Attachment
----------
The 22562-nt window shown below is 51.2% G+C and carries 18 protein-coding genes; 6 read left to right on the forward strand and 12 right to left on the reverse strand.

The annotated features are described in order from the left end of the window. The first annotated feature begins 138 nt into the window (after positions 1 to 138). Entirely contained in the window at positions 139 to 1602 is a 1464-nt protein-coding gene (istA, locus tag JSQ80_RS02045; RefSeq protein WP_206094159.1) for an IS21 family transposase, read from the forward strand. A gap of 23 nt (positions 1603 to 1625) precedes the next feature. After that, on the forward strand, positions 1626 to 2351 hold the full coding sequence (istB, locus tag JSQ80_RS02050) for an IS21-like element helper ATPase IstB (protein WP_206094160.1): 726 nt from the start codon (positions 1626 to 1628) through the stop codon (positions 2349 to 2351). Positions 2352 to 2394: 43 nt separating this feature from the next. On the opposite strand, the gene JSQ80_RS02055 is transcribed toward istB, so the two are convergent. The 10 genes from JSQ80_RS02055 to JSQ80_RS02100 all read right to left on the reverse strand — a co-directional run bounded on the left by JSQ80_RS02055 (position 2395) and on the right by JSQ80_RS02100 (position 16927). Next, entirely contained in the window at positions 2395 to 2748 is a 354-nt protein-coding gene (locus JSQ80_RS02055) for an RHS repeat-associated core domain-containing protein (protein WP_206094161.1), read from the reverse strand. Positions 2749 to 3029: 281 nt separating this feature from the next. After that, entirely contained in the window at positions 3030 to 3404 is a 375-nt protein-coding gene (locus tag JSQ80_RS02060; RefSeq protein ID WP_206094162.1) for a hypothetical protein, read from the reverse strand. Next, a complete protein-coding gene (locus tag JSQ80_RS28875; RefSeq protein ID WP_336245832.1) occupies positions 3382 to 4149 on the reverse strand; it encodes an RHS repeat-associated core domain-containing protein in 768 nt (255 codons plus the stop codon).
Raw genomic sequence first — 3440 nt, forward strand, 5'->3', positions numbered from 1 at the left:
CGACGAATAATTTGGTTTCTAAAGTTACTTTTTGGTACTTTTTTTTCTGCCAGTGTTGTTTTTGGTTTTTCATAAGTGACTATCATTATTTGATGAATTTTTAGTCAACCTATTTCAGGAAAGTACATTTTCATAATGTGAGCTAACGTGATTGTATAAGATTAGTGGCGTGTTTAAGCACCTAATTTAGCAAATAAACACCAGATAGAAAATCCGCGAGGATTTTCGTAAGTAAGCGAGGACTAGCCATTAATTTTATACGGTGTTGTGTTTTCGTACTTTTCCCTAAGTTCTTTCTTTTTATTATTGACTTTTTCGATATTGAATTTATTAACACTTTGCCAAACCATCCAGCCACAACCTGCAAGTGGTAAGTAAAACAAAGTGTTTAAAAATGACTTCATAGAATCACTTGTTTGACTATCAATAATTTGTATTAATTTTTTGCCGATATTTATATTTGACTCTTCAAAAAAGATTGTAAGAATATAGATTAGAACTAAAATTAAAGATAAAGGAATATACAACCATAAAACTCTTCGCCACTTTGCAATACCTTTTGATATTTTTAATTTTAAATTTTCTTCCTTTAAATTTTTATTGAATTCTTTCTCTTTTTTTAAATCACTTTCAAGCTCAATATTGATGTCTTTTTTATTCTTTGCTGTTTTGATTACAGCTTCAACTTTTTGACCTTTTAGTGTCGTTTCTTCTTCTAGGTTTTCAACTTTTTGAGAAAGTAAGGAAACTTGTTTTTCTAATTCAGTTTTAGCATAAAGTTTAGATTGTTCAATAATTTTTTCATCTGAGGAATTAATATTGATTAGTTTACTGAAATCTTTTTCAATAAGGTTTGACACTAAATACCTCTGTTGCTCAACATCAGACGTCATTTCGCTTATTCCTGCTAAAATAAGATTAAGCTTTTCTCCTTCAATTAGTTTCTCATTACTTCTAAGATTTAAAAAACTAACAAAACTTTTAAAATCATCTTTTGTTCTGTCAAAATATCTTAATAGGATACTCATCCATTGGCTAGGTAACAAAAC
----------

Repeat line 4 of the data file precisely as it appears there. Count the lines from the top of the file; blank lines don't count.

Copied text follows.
CGACGAATAATTTGGTTTCTAAAGTTACTTTTTGGTACTTTTTTTTCTGCCAGTGTTGTTTTTGGTTTTTCATAAGTGACTATCATTATTTGATGAATTTTTAGTCAACCTATTTCAGGAAAGTACATTTTCATAATGTGAGCTAACGTGATTGTATAAGATTAGTGGCGTGTTTAAGCACCTAATTTAGCAAATAAACACCAGATAGAAAATCCGCGAGGATTTTCGTAAGTAAGCGAGGACTAGCCATTAATTTTATACGGTGTTGTGTTTTCGTACTTTTCCCTAAGTTCTTTCTTTTTATTATTGACTTTTTCGATATTGAATTTATTAACACTTTGCCAAACCATCCAGCCACAACCTGCAAGTGGTAAGTAAAACAAAGTGTTTAAAAATGACTTCATAGAATCACTTGTTTGACTATCAATAATTTGTATTAATTTTTTGCCGATATTTATATTTGACTCTTCAAAAAAGATTGTAAGAATATAGATTAGAACTAAAATTAAAGATAAAGGAATATACAACCATAAAACTCTTCGCCACTTTGCAATACCTTTTGATATTTTTAATTTTAAATTTTCTTCCTTTAAATTTTTATTGAATTCTTTCTCTTTTTTTAAATCACTTTCAAGCTCAATATTGATGTCTTTTTTATTCTTTGCTGTTTTGATTACAGCTTCAACTTTTTGACCTTTTAGTGTCGTTTCTTCTTCTAGGTTTTCAACTTTTTGAGAAAGTAAGGAAACTTGTTTTTCTAATTCAGTTTTAGCATAAAGTTTAGATTGTTCAATAATTTTTTCATCTGAGGAATTAATATTGATTAGTTTACTGAAATCTTTTTCAATAAGGTTTGACACTAAATACCTCTGTTGCTCAACATCAGACGTCATTTCGCTTATTCCTGCTAAAATAAGATTAAGCTTTTCTCCTTCAATTAGTTTCTCATTACTTCTAAGATTTAAAAAACTAACAAAACTTTTAAAATCATCTTTTGTTCTGTCAAAATATCTTAATAGGATACTCATCCATTGGCTAGGTAACAAAAC